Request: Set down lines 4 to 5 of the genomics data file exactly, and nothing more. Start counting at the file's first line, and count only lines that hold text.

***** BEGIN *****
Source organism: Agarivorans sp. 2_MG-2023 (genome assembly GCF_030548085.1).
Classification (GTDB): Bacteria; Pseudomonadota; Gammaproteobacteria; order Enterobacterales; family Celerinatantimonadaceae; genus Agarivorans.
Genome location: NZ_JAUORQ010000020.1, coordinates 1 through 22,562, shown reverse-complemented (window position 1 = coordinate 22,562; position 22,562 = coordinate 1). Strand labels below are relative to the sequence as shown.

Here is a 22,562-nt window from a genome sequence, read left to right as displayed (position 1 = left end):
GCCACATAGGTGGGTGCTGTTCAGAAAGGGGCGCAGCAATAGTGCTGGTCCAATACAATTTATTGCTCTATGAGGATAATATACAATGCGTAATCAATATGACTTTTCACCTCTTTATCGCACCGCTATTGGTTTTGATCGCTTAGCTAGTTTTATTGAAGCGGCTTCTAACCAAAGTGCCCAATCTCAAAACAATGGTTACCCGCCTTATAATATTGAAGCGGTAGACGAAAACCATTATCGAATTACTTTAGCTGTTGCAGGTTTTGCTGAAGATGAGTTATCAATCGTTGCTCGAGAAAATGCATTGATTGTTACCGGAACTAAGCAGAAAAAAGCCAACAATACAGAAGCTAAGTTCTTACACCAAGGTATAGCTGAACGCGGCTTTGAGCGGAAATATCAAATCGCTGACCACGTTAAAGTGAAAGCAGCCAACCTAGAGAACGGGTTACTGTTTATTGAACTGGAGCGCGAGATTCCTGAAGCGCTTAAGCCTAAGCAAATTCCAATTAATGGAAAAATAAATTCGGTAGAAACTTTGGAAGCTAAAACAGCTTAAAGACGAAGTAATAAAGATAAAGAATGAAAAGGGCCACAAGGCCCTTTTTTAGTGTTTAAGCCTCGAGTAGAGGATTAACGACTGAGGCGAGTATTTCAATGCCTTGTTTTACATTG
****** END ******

Here is a 22,562-nt window from a genome sequence, read left to right as displayed (position 1 = left end):
GCCACATAGGTGGGTGCTGTTCAGAAAGGGGCGCAGCAATAGTGCTGGTCCAATACAATTTATTGCTCTATGAGGATAATATACAATGCGTAATCAATATGACTTTTCACCTCTTTATCGCACCGCTATTGGTTTTGATCGCTTAGCTAGTTTTATTGAAGCGGCTTCTAACCAAAGTGCCCAATCTCAAAACAATGGTTACCCGCCTTATAATATTGAAGCGGTAGACGAAAACCATTATCGAATTACTTTAGCTGTTGCAGGTTTTGCTGAAGATGAGTTATCAATCGTTGCTCGAGAAAATGCATTGATTGTTACCGGAACTAAGCAGAAAAAAGCCAACAATACAGAAGCTAAGTTCTTACACCAAGGTATAGCTGAACGCGGCTTTGAGCGGAAATATCAAATCGCTGACCACGTTAAAGTGAAAGCAGCCAACCTAGAGAACGGGTTACTGTTTATTGAACTGGAGCGCGAGATTCCTGAAGCGCTTAAGCCTAAGCAAATTCCAATTAATGGAAAAATAAATTCGGTAGAAACTTTGGAAGCTAAAACAGCTTAAAGACGAAGTAATAAAGATAAAGAATGAAAAGGGCCACAAGGCCCTTTTTTAGTGTTTAAGCCTCGAGTAGAGGATTAACGACTGAGGCGAGTATTTCAATGCCTTGTTTTACATTG